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Quinapril Treatment Restores The Vasodilator Action Of Insulin In Fructose-Hypertensive Rats

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1. Angiotensin-converting enzyme (ACE) inhibitors have been shown to improve insulin-resistance both experimentally and clinically. We therefore investigated the effects of quinapril, which has high tissue specificity for ACE, regarding the contribution of insulin to vascular contractions, as well as insulin sensitivity in a dietary rat model of insulin resistance.

2. Male Sprague-Dawley rats were divided into three groups: (i) rats fed normal chow (normal diet group); (ii) rats fed fructose-rich chow containing 40% fructose and 7% lard (fructose diet group); and (iii) rats fed fructose-rich chow plus quinapril (10 mg/kg per day; quinapril-treated group).

3. After 2 weeks, we evaluated systolic blood pressure, insulin sensitivity as assessed by steady state plasma glucose (SSPG) levels, response of aortic rings to phenylephrine (10–9 to 10–6 mol/L) in the presence or absence of insulin and the response of aortic rings to acetylcholine.

4. Feeding rats fructose-rich chow resulted in an elevation of blood pressure (P < 0.01) and SSPG levels (P < 0.01). Quinapril treatment significantly prevented increases in both blood pressure and SSPG, with a return to the levels seen in the normal diet group.

5. In the absence of insulin, the maximal contractile response to phenylephrine did not differ between the three groups. However, in the presence of insulin (100 mU/mL), the contractile response to phenylephrine (10–6 mol/L) was reduced by 22.8 ± 1.2% in the normal diet group, although no insulin effects were observed in the fructose diet group (P < 0.01). Quinapril restored the inhibitory effect of insulin on phenylephrine-induced contractions.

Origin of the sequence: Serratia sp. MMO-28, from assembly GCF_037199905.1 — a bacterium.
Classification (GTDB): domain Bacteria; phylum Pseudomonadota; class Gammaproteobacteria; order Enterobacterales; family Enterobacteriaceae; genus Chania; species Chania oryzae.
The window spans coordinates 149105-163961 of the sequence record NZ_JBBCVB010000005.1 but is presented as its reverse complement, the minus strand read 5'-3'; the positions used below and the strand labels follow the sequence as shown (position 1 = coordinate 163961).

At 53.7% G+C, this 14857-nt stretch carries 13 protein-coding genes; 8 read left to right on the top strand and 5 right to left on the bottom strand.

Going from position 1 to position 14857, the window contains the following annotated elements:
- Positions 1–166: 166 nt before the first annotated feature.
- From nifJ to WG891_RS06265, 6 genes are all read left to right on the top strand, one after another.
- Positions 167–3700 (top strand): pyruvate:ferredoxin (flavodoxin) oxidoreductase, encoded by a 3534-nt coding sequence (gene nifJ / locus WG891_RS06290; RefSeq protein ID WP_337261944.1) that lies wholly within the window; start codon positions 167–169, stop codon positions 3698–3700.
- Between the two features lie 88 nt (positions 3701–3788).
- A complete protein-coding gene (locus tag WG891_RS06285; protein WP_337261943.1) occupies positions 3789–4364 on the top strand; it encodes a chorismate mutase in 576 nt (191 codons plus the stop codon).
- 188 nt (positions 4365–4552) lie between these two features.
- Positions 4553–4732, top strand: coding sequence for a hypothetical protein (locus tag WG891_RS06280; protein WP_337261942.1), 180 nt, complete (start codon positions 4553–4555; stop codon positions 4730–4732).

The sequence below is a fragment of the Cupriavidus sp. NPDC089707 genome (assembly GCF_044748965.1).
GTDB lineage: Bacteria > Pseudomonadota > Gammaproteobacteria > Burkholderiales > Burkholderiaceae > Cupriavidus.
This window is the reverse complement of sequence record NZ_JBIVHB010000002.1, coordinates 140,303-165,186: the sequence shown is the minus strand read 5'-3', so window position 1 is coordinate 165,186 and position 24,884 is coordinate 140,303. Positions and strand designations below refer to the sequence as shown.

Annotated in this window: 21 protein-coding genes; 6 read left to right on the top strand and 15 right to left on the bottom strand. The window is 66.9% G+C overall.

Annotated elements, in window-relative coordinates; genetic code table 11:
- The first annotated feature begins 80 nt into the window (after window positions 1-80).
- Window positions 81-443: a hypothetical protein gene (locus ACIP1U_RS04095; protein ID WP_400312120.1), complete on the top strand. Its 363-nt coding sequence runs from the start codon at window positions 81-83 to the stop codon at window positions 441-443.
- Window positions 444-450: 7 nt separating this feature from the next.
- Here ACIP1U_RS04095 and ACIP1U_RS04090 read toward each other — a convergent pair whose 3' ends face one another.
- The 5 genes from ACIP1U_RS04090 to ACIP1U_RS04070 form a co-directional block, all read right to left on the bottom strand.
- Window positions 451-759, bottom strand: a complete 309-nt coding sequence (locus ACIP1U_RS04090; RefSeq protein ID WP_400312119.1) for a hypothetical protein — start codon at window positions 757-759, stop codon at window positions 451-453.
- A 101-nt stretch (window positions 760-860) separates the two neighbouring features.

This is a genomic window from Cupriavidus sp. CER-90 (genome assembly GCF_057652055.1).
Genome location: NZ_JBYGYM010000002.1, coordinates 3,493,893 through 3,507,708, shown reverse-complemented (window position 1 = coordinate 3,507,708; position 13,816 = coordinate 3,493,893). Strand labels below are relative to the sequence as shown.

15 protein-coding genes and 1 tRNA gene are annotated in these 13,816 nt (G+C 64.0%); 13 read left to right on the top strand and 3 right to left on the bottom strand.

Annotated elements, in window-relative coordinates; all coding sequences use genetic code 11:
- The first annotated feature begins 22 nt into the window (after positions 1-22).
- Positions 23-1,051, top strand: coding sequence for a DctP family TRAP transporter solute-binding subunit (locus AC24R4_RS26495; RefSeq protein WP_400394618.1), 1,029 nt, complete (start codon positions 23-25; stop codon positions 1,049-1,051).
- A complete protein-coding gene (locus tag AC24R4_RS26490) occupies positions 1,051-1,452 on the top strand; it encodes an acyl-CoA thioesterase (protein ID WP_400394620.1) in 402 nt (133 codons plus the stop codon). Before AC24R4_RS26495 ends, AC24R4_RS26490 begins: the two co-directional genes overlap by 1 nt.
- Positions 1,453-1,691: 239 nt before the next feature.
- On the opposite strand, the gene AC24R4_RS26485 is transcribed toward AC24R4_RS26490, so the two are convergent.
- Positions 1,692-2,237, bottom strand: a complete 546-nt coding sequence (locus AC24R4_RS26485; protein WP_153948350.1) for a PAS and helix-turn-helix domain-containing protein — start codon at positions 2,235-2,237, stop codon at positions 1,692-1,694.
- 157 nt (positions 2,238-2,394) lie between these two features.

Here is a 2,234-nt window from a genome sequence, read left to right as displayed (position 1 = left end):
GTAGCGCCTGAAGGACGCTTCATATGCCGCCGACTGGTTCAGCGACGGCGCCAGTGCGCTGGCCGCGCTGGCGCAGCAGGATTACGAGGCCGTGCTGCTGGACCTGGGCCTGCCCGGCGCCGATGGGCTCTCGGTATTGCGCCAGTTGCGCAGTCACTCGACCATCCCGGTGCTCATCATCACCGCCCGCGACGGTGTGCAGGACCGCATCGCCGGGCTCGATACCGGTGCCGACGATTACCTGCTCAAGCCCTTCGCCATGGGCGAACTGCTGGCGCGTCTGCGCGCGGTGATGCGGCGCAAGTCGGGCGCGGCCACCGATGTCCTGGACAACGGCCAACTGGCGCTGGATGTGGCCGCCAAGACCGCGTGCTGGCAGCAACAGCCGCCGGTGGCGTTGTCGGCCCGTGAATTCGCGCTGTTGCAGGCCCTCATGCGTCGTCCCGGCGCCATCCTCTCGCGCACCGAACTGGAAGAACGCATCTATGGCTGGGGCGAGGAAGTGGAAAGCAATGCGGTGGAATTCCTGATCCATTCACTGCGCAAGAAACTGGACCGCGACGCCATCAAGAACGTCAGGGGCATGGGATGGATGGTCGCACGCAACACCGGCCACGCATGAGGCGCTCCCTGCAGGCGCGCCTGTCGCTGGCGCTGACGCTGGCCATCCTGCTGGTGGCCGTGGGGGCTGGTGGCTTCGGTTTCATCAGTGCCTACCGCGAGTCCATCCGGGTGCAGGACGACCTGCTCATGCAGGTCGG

6. In addition, the reduction in relaxation induced by acetylcholine in the fructose diet group was significantly reversed by quinapril treatment.

7. It is concluded that the fructose diet impairs the vasodilator effects of insulin as well as acetylcholine-induced relaxation in rat thoracic aortas. Quinapril prevented deterioration in the responses of the aortic rings, suggesting that ACE inhibitors may be useful for treating vascular insulin resistance.
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Keywords: angiotensin-converting enzyme inhibitor; aortic rings; insulin resistance; phenylephrine

Document Type: Research Article

Affiliations: Department of Internal Medicine II and

Publication date: May 1, 2002

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